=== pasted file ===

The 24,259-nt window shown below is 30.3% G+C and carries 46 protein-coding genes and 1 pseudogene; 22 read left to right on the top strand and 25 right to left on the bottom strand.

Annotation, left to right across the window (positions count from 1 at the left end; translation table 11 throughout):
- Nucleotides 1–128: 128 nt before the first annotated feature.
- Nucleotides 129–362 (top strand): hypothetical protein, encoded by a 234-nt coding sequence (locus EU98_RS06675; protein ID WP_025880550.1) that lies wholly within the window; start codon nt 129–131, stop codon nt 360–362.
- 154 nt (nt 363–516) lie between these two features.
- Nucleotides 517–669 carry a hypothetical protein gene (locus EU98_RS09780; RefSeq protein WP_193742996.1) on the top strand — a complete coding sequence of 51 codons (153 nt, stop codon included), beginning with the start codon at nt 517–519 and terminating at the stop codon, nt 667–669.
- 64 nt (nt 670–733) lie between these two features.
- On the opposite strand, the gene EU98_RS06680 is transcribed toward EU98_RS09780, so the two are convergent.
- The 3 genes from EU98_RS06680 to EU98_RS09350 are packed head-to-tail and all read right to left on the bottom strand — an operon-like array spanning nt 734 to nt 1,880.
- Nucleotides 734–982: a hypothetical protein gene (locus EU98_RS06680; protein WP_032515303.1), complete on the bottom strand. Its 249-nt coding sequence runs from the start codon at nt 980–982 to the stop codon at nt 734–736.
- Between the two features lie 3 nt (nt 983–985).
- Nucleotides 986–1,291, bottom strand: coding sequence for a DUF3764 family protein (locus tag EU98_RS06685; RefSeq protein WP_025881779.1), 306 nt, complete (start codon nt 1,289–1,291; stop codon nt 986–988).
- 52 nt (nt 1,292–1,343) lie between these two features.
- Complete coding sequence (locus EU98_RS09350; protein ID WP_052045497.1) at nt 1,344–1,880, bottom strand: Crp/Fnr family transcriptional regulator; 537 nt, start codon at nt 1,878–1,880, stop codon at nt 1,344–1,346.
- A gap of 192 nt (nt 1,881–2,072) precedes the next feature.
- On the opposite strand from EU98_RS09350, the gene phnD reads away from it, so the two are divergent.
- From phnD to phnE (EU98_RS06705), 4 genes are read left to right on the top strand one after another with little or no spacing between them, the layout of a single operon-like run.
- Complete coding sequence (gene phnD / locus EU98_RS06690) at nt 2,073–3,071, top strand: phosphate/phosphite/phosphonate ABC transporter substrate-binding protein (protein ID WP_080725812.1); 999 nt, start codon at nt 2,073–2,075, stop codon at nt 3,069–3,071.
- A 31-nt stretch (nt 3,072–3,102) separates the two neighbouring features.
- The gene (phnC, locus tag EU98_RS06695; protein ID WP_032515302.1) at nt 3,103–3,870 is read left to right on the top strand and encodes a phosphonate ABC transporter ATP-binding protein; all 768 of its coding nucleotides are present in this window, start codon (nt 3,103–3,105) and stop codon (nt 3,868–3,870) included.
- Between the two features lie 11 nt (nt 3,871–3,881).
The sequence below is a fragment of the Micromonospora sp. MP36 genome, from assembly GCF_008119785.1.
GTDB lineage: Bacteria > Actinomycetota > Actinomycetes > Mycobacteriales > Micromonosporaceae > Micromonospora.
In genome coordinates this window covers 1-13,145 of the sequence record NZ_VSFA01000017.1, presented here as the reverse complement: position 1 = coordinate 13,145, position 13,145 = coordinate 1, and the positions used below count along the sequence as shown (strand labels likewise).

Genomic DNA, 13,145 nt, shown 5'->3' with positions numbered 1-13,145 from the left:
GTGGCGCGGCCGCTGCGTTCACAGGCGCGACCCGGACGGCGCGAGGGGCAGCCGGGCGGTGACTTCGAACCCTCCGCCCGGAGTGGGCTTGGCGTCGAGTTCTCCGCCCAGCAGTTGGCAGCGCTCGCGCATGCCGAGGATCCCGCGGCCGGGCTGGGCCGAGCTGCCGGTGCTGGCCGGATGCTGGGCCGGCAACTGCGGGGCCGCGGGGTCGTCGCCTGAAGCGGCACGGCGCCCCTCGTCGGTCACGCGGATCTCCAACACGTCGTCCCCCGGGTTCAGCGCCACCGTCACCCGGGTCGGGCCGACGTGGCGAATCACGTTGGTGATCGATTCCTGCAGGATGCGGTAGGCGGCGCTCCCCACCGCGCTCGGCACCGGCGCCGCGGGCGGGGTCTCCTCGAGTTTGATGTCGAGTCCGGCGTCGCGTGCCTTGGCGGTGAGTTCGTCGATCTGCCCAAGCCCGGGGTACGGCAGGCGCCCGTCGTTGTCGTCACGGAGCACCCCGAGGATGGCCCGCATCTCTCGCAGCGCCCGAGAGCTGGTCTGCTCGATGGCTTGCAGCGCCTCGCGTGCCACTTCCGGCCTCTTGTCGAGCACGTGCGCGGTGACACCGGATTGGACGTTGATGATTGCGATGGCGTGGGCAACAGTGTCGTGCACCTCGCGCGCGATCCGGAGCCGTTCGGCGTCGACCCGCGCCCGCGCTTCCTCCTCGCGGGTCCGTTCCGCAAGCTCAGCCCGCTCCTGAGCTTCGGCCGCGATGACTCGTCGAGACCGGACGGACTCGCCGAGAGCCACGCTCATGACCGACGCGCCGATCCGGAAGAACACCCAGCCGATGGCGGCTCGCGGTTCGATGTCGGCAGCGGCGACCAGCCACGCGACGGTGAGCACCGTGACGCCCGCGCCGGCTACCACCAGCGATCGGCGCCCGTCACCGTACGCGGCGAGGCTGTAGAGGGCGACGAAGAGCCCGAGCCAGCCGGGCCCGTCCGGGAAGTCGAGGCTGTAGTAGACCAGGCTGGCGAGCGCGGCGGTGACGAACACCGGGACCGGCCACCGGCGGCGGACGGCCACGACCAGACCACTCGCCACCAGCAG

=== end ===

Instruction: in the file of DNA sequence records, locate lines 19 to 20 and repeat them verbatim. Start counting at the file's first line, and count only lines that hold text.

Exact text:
- A 31-nt stretch (nt 3,072–3,102) separates the two neighbouring features.
- The gene (phnC, locus tag EU98_RS06695; protein ID WP_032515302.1) at nt 3,103–3,870 is read left to right on the top strand and encodes a phosphonate ABC transporter ATP-binding protein; all 768 of its coding nucleotides are present in this window, start codon (nt 3,103–3,105) and stop codon (nt 3,868–3,870) included.